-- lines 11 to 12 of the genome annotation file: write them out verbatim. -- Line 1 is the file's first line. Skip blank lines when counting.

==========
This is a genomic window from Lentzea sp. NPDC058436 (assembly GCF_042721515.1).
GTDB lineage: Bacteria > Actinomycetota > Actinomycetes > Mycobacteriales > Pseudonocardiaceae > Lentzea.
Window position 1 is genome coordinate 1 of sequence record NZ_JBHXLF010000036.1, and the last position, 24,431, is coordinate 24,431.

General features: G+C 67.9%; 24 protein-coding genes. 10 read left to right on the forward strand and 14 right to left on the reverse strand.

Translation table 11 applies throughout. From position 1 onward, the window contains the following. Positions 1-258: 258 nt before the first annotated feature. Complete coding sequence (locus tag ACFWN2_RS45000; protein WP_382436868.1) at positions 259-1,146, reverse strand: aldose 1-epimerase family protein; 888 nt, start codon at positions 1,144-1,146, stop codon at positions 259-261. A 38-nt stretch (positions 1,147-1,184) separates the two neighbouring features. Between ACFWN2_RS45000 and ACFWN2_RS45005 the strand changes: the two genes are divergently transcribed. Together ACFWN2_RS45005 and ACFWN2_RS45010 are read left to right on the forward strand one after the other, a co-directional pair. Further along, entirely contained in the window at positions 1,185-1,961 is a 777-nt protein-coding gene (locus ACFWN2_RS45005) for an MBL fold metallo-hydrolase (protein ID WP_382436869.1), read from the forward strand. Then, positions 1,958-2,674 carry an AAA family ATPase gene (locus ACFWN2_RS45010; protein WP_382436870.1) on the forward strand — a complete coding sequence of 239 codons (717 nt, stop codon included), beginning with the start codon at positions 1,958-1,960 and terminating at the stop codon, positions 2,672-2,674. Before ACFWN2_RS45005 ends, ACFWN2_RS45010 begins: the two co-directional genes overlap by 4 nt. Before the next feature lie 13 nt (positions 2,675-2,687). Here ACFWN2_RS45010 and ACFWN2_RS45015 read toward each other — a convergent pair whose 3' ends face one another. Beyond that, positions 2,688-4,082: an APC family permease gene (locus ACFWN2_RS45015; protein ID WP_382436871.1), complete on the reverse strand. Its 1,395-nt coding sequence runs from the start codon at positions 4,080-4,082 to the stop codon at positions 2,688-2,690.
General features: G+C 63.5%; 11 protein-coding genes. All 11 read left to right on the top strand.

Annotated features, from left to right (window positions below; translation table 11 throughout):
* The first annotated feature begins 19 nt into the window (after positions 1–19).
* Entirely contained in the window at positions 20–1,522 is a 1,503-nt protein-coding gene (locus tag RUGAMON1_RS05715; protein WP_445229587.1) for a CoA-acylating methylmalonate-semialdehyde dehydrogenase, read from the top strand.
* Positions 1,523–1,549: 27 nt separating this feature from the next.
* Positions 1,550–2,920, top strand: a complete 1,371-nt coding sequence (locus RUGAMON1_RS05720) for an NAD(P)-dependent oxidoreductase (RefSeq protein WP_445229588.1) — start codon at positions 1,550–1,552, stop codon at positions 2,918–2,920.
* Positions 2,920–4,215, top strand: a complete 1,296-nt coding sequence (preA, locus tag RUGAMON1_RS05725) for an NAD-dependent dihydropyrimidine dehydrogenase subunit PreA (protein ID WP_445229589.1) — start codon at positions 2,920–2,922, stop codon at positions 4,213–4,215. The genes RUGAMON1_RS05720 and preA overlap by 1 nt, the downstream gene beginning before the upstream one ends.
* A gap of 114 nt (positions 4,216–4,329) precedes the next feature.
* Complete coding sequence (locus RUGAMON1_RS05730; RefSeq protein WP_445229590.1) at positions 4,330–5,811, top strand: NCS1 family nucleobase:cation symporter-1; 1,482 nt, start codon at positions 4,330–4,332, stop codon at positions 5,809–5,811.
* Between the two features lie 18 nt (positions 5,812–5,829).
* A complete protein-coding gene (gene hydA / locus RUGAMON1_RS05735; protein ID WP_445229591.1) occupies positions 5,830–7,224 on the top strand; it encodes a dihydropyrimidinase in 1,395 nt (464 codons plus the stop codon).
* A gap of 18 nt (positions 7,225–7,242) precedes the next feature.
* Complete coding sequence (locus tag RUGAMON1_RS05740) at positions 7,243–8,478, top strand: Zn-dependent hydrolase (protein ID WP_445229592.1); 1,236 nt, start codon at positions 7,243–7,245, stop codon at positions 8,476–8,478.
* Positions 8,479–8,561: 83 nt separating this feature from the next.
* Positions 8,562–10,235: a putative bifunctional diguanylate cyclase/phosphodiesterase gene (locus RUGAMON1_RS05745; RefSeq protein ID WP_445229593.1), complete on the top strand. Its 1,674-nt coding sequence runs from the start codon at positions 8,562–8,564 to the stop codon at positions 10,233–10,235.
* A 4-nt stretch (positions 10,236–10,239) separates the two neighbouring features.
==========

* Positions 1,550–2,920, top strand: a complete 1,371-nt coding sequence (locus RUGAMON1_RS05720) for an NAD(P)-dependent oxidoreductase (RefSeq protein WP_445229588.1) — start codon at positions 1,550–1,552, stop codon at positions 2,918–2,920.
* Positions 2,920–4,215, top strand: a complete 1,296-nt coding sequence (preA, locus tag RUGAMON1_RS05725) for an NAD-dependent dihydropyrimidine dehydrogenase subunit PreA (protein ID WP_445229589.1) — start codon at positions 2,920–2,922, stop codon at positions 4,213–4,215. The genes RUGAMON1_RS05720 and preA overlap by 1 nt, the downstream gene beginning before the upstream one ends.